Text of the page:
Many of us, as youngsters, may have indulged in the pleasure of chasing and catching the silken floss floating lazily in the still summer air. Once caught, the seed and the floss are separated with a childish glee. Those who had the opportunity to explore any vacant ground nearby were perhaps taken by surprise to see the white, ‘milky’ ooze when a leaf is broken or when the plant is injured. Others may have been introduced to the plant as a part of the various festivities where the plant is used.

Calotropis seed

Milky ooze

Calotropis flowers

Calotropis flower detail

Calotropis gigantea, or what is commonly known as the Giant Milkweed, is a very familiar plant to all of us – at times seen as a weed.  Yet, what we know about them is very little. Prolonged observation of the plant can give us some insights. It may even help us change our opinion about the plant.

If you spend some time studying the Giant Milkweed with some curiosity, you are likely to detect several organisms using the plant. The most noticeable of them would perhaps be a brightly colored caterpillar. And, if one got lucky like I once did, you could also see the larva trying to pupate. Or, possibly even see the entire life-cycle of a butterfly.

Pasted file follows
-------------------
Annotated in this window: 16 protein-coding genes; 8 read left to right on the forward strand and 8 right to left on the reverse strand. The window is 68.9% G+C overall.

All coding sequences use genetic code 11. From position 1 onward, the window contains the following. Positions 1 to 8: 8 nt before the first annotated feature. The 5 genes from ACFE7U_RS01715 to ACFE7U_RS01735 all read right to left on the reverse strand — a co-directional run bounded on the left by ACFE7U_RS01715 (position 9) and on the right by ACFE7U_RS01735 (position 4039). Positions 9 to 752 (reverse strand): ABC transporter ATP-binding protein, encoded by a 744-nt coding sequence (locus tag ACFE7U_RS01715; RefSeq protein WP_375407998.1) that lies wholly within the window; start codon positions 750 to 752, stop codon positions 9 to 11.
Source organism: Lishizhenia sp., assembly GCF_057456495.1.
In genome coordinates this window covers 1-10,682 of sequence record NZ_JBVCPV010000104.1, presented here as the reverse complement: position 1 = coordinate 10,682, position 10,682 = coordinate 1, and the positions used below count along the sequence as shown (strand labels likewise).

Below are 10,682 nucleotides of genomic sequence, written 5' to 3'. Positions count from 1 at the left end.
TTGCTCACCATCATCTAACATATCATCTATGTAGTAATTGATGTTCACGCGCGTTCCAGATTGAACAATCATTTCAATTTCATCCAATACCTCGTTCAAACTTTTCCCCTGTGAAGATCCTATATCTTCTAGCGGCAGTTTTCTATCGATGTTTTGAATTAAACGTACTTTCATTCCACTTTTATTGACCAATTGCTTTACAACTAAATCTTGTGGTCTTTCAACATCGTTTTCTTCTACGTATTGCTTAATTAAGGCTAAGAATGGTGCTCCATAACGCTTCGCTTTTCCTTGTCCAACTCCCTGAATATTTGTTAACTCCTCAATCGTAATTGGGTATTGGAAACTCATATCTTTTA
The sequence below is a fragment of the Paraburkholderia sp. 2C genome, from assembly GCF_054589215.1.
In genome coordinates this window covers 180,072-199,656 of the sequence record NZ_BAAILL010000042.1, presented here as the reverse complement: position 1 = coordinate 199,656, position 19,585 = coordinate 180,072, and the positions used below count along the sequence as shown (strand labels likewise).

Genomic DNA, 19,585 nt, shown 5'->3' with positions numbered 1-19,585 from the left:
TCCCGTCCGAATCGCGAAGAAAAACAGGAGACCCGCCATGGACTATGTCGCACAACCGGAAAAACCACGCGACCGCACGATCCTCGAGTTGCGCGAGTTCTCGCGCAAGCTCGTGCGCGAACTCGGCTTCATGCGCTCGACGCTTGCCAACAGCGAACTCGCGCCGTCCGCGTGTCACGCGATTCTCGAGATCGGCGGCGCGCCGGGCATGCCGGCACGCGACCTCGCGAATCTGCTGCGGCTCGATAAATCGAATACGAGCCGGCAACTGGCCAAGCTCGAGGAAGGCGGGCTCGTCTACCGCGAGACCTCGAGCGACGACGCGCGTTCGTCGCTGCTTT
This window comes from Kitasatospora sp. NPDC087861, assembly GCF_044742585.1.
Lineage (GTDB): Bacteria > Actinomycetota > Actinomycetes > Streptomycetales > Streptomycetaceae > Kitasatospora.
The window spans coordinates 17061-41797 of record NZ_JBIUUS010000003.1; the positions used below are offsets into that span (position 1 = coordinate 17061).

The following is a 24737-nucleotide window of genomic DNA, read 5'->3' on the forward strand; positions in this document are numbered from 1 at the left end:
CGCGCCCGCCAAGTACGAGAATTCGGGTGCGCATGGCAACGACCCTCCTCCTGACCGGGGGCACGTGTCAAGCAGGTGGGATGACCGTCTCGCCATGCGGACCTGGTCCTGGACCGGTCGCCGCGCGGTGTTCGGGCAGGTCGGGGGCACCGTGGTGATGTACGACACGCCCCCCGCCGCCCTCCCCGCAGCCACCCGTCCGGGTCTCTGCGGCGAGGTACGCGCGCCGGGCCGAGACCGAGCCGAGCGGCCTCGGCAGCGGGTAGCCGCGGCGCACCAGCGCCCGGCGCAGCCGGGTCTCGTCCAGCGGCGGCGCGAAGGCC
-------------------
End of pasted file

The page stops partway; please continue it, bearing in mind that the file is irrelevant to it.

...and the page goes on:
Plain Tiger larva

One other very noticeable creature that can be seen visiting this plant is the Carpenter Bee – the pollinator of this plant.

Carpenter bee on the Calotropis

If you notice a frothy moss on the stem or under the leaf of the plant, there is a very good possibility of spotting a froghopper too.

As someone who started off with an interest in natural history a long time ago, I have noticed a stunningly beautiful grasshopper on the Giant Milkweed. However, these seem to have declined drastically. I am not sure why this grasshopper has become so rare.

Spend time around the plant, and you will probably notice many organisms using the plant, including sunbirds. This so called ‘weed’ is an integral part of the larger tapestry of life on earth. Without this understanding, the plant is badly maimed during some festivals to procure the flowers or leaves, and conveniently forgotten until the next festival. This plant is a victim of ‘familiarity breeds contempt’. Henceforth, can some of us look at this plant with a different perspective? And let it be, so that it can continue to support a plethora of life?